What schools often give students is a pattern to duplicate or a set of procedures to follow. When this happens there is a small degree of production between shipping and receiving. The intellectual planks received have been unpacked and organized into neat little piles. This did require some effort by the mental factory workers and a small degree of learning has occurred. But, this is far different than someone taking the planks and transforming them into something new. What I often see in college freshmen is an inability to think. They can collect and organize the mental planks of other people, but they cannot come up with their own planks. They are not able to analyze ideas and create. They are following some paint-by-numbers approach. Their research and development department has received little challenge and training. Their production department has been trained to answer questions as opposed to asking them.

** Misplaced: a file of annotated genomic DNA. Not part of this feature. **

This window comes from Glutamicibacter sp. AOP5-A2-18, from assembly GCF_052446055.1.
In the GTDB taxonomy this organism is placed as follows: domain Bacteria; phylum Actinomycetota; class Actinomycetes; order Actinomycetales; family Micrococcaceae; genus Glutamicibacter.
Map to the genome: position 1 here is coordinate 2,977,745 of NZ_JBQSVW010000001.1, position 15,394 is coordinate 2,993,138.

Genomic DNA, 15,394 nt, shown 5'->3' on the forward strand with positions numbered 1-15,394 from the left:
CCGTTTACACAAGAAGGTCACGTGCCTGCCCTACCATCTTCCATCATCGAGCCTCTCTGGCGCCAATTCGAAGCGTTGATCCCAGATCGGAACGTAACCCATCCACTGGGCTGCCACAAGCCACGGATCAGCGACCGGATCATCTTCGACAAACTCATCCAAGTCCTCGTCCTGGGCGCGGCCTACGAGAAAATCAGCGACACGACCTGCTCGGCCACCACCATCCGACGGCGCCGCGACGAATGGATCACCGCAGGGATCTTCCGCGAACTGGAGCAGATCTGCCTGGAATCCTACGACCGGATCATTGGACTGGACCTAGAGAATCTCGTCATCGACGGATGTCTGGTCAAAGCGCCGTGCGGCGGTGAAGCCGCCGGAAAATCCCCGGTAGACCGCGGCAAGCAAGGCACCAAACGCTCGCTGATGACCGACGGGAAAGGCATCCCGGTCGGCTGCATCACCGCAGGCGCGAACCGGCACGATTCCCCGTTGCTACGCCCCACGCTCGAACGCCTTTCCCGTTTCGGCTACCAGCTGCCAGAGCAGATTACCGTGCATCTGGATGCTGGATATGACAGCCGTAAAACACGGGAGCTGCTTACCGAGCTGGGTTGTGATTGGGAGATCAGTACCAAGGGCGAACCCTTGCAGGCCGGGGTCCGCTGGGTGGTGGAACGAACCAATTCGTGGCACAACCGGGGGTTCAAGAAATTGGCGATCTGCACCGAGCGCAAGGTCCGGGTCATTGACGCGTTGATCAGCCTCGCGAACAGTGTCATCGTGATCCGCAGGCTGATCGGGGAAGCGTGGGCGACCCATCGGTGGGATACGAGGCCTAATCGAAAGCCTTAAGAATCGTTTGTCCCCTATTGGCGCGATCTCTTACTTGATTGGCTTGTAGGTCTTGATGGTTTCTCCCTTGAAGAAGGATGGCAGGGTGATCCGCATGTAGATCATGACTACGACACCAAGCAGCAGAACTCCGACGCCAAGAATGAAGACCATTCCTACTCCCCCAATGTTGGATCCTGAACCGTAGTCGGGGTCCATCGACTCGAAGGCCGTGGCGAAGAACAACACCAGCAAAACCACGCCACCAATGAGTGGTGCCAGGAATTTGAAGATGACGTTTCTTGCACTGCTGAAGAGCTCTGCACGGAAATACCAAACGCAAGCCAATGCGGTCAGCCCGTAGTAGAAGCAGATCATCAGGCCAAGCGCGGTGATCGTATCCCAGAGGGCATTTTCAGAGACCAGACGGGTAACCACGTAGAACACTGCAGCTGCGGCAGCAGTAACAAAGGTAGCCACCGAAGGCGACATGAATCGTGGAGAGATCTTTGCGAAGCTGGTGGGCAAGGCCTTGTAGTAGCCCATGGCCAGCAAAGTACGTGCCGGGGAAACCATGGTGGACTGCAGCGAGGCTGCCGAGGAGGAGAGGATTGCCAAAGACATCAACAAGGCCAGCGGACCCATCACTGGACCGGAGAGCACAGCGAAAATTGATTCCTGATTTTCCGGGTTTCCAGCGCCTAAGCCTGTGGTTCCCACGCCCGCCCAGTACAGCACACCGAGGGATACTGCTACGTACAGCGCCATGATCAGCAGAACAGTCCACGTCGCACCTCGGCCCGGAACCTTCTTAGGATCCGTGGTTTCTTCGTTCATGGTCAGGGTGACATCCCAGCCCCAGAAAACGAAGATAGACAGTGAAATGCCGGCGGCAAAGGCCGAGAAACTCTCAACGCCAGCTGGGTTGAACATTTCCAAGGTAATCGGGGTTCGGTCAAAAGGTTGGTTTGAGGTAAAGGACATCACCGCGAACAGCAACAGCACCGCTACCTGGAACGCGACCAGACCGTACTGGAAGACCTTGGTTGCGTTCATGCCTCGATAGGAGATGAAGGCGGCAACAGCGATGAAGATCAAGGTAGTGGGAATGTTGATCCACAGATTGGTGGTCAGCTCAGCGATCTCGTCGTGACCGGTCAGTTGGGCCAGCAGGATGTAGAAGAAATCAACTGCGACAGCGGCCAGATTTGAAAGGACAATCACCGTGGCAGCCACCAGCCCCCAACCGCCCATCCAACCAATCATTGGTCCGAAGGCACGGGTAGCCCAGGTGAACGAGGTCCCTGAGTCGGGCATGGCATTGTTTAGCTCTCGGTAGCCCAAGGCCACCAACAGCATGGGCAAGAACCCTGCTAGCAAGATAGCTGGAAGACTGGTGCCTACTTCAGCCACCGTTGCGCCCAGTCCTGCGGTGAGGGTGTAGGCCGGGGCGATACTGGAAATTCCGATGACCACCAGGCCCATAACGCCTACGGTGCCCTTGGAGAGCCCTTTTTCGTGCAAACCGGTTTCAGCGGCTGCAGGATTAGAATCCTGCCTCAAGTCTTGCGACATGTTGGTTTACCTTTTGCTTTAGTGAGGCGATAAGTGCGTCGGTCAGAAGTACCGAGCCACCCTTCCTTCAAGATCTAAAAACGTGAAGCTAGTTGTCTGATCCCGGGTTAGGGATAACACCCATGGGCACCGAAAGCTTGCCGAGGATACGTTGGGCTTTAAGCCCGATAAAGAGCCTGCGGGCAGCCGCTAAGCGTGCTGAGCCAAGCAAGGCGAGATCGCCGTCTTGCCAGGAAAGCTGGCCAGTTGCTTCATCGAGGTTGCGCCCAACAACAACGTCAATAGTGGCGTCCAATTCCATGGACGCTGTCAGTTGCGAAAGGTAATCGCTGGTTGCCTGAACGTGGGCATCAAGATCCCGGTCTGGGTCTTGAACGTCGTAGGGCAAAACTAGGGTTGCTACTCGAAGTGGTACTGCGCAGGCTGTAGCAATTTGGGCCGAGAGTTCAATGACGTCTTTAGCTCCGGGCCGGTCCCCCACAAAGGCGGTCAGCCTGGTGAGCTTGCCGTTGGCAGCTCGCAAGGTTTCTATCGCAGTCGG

Imagine for a moment working in a factory. Say your job only involved collecting wood and organizing it into neat piles. Would you find that job fulfilling? Obviously not! You would just be going through the motions, emotionally detached and filled with apathy. Because our education system put little emphasis on creativity, students are bored, passive and apathetic.